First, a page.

Baptist minister and sociologist Tony Campolo was arguably the first to send shock waves through the ranks of the religious right two decades ago when he responded to a question about his political leaning—Democrat or Republican? His reply: “It depends on the issue.”

Fundamentalists scorned him, calling him an apostate, but his assertion gave a new generation of evangelicals permission to scrutinize political platforms and move to the middle. The middle seemed to make more sense to younger followers of Jesus who were hearing and heeding calls to humanitarian causes at home and abroad.

Today, the majority of white evangelicals are still on the right, and the bulk of black evangelicals are still on the left. Leaders on both sides are doing their best to hold them there with dire warnings about the spiritual and social consequences of compromised ideology. In the middle, however, are a growing number of new evangelicals—people of all races who have sold their political birthrights and have become activists who address issues Jesus regularly raised.

But being in the middle can be problematic.

New evangelicals in the middle have had to accept isolation. In the middle, there is no “Hooray for our side.” Middle is not a side. (But maybe it will become one someday.)

The right is sure that those in the middle have “lost their salvation.” Followers of the fundamentals do not move toward a side that choses choice over life. The left is sure that those in the middle have allowed blind orthodoxy to recalibrate their compassion compass. Social justice champions do not forsake the hopes and dreams of the poor and powerless.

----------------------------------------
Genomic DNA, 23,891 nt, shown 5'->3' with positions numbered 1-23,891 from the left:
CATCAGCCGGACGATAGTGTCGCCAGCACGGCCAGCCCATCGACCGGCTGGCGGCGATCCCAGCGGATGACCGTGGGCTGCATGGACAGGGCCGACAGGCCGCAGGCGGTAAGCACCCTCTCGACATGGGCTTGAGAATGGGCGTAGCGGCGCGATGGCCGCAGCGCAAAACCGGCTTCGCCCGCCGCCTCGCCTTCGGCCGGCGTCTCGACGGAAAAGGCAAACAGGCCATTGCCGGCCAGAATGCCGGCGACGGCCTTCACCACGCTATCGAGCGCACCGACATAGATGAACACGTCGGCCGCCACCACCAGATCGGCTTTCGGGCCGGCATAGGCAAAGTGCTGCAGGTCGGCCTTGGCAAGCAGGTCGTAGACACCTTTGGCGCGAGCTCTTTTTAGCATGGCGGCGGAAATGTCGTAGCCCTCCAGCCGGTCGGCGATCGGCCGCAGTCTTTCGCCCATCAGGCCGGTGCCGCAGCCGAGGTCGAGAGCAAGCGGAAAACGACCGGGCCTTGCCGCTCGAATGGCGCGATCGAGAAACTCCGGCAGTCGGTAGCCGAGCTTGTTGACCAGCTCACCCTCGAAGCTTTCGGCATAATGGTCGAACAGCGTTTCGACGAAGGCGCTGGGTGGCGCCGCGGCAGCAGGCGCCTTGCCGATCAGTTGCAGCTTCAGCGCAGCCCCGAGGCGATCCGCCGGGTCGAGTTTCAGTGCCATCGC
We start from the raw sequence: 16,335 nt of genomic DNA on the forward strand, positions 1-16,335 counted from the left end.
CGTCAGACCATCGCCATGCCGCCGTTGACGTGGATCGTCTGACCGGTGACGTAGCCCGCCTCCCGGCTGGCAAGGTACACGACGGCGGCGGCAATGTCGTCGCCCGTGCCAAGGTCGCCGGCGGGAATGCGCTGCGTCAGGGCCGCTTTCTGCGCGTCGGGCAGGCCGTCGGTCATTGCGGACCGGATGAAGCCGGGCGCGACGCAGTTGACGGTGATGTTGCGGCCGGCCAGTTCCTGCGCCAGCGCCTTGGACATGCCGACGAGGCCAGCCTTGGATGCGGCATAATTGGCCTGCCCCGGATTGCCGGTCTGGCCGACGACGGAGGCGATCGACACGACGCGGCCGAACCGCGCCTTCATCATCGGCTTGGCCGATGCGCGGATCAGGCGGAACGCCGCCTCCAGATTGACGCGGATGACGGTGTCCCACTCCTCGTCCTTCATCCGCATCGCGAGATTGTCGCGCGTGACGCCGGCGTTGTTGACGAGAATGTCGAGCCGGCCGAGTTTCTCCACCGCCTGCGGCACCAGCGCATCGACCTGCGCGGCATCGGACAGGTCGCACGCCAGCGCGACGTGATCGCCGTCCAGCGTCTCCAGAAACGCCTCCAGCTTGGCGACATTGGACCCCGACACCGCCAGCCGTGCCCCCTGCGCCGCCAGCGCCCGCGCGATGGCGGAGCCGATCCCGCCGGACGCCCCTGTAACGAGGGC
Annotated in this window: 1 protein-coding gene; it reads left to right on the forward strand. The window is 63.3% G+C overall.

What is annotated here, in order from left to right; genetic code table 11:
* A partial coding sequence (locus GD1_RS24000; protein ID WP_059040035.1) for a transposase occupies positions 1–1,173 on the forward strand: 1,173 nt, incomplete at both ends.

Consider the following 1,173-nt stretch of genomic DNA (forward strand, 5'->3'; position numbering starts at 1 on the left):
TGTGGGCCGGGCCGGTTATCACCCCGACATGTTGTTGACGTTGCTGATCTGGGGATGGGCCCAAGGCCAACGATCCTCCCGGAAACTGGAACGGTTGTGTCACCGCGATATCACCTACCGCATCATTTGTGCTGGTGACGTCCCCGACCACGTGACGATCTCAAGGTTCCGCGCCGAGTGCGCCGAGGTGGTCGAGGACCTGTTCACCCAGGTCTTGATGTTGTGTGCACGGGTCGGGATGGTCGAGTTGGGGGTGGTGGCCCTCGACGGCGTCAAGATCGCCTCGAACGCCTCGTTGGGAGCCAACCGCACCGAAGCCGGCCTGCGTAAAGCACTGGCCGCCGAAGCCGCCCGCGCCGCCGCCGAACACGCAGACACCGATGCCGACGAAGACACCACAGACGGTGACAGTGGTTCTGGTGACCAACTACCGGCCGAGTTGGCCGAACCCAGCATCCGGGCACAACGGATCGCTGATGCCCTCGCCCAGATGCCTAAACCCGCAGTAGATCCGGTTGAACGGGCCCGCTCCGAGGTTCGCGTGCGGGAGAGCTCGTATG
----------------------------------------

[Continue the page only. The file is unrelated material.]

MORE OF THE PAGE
They ask the new evangelicals, “How do you decide for whom you will vote?”

Imagine a balance scale. Ideals are purified by Scripture and turned into principles. Depending on which side is advocating what position, the cradles are loaded with the precepts that matter most. In the end, the heaver side gets the vote. It’s not a party selection but a referendum based on principles.

People on the sides seem to forget that although Jesus was radical, he wasn’t a liberal; neither was he a conservative. What was he? Simply put, he was about his father’s business. A clear understanding of that business seems to drive more and more people toward the middle these days. And that migration is a riddle that the right and the left have yet to figure out.